Roman citizenship dates back to the founding of Rome in 753 BC. In the beginning, citizenship was only granted to those living in Rome. Providences and territories were excluded. Citizenship was deemed to be highly valuable because with it came the right to vote. But as Rome and its empire grew, citizens only living in Rome gradually became an issue.
Provinces and territories gained partial citizenship early into the Roman Republic, but they still lacked the essential right to vote. All laws and regulations were being made in Rome, being voted on by Roman citizens only but being delegated to all the territory of Rome. The people outside the walls of Rome and its citizens were being ruled without a vote into their own laws, and they saw it as unfair. This is comparable to the issue between the emerging United States and Great Britain in the years prior to the American Revolution. The people were being legislated but had no say in their own legislation. The provinces were appeased by Rome though, for Rome was sharing the spoils of war. And since Rome was a very war fairing nation there were always spoils to give. This kept the provinces pacified for the time being.
Rome stopped sharing the loot of war, though, about the time of the Punic Wars. This angered...
... middle of paper ...
Coşkun, Altay. "How Generous Were the Romans in Granting Citizenship?" N.p., n.d. Web. 02 Feb. 2014.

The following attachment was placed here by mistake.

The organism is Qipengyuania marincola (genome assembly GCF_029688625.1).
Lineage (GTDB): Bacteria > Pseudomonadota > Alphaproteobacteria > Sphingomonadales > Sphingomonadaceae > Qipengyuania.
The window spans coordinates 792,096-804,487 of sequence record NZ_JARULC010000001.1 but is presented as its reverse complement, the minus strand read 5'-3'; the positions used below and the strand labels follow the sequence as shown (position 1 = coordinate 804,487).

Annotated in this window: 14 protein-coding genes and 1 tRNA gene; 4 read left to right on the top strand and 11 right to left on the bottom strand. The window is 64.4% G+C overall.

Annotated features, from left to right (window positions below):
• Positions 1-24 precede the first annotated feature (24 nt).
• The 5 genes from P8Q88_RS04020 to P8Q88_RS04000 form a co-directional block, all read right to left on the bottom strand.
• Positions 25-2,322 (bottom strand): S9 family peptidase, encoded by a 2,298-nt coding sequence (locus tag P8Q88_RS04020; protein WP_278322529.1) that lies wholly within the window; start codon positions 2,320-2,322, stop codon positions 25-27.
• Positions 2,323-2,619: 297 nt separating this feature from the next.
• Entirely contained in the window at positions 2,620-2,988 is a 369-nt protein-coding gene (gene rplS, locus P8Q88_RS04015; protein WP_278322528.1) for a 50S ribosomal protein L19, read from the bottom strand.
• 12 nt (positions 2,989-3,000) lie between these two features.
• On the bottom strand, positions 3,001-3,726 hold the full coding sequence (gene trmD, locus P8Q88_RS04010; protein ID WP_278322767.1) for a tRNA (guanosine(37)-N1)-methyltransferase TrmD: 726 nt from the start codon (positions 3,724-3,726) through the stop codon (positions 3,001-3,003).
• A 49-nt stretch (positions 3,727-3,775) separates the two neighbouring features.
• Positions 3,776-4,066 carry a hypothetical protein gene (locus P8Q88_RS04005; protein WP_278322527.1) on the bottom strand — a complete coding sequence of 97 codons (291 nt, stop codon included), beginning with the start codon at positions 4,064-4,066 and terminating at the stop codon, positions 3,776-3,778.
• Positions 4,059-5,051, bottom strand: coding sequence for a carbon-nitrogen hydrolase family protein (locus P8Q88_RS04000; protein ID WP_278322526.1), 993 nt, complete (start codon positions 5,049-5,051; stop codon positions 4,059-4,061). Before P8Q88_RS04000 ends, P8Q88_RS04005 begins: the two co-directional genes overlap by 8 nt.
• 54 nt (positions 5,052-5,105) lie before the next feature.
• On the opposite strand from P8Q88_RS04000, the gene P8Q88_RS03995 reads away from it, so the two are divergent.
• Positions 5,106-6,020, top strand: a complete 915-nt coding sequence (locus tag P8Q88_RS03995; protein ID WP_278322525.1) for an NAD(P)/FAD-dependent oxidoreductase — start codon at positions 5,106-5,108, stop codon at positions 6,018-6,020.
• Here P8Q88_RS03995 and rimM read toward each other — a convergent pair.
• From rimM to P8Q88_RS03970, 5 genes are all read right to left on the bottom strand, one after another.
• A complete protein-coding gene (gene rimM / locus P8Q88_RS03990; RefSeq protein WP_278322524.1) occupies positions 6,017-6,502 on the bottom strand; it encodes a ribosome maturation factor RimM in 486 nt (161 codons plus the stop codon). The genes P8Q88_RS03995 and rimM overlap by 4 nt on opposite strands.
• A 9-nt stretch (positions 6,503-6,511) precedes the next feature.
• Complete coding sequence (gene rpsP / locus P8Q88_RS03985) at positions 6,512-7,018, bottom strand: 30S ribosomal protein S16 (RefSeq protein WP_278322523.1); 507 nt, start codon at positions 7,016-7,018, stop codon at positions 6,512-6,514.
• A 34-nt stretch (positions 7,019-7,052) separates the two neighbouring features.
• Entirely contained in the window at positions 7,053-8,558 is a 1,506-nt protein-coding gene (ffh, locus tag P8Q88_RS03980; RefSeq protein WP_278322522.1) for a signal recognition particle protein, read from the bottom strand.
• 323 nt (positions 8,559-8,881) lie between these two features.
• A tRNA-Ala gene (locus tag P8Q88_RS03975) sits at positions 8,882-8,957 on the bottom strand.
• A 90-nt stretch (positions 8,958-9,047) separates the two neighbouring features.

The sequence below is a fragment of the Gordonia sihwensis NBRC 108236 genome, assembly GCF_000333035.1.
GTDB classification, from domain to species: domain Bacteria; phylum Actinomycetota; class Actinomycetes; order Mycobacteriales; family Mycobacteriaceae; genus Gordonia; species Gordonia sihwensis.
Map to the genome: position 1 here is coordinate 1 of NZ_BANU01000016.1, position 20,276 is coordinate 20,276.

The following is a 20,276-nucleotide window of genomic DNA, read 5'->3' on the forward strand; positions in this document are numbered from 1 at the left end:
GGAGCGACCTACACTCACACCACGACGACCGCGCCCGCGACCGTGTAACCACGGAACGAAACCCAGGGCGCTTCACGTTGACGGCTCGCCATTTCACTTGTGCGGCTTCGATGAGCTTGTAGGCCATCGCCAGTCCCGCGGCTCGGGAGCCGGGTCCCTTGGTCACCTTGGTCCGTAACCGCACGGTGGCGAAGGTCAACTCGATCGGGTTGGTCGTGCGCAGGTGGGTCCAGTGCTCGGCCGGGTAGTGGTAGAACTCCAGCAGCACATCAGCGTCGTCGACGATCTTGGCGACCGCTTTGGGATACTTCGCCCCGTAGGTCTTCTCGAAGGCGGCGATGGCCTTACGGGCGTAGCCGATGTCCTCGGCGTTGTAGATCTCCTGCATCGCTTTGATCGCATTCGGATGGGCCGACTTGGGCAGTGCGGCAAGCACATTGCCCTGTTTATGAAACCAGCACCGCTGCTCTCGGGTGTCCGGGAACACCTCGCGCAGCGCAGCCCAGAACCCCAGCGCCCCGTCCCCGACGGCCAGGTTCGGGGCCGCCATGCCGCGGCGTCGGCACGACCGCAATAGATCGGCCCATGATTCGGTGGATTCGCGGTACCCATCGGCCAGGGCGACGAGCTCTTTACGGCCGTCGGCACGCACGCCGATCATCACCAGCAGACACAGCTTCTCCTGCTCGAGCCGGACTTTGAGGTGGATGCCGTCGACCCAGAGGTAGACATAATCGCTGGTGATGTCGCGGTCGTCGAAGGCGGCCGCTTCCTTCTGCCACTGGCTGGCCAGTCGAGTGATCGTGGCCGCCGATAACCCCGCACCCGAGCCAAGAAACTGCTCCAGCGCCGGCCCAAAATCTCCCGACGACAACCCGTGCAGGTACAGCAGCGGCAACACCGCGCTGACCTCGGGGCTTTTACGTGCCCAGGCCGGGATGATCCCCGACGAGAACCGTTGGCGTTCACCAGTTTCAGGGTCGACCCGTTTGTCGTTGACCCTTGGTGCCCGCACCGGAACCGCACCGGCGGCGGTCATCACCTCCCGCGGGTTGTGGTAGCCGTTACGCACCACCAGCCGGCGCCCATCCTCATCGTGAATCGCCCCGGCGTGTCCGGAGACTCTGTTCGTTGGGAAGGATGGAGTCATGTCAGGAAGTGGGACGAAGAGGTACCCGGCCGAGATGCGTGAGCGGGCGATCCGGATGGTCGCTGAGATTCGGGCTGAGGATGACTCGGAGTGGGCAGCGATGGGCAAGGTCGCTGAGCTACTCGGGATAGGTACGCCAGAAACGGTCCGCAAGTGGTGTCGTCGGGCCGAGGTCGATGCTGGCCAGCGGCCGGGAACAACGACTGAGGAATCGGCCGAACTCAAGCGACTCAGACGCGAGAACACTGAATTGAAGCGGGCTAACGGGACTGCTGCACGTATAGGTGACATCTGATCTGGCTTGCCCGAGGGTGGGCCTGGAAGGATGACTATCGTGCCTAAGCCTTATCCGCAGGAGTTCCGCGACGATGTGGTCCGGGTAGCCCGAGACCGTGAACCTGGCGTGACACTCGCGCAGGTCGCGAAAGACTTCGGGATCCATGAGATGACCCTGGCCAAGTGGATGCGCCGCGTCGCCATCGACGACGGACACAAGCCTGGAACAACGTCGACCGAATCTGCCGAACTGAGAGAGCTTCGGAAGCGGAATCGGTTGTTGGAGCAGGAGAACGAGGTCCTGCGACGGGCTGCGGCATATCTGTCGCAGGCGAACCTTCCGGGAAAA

Gill, N. S. "Edict of Caracalla." About.com. N.p., n.d. Web. 02 Feb. 2014.
Gill, N. S. "The Social War." About.com. N.p., n.d. Web. 02 Feb. 2014.
"The Social War." Examiner.com. N.p., 05 Aug. 2010. Web. 02 Feb. 2014.
"Social War (Roman History)." Encyclopedia Britannica Online. Encyclopedia Britannica, n.d. Web. 02 Feb. 2014.
Need Writing Help?
Get feedback on grammar, clarity, concision and logic instantly.Check your paper »
- The Roman Culture They were happy. This is the basal could cause of the aces aloft of time & amplitude that the Roman Advantage breath lots of the acclimatized western land. Abounding rulers met their abatement in the event that they put their own cachet in alpha of the able accepting of the bodies they govern. If the citizens are larboard top & dry & not admired as important to their amalgamation again this is if there is an allay of adeptness & a used adjudicator comes in to play. Citizens had an abode in politics, they acceptance affluence of entertainment, they had the best army in the angel to assure them, & Rome was the abode to access & would be that way for affluence of years.... [tags: Roman History]
855 words (2.4 pages)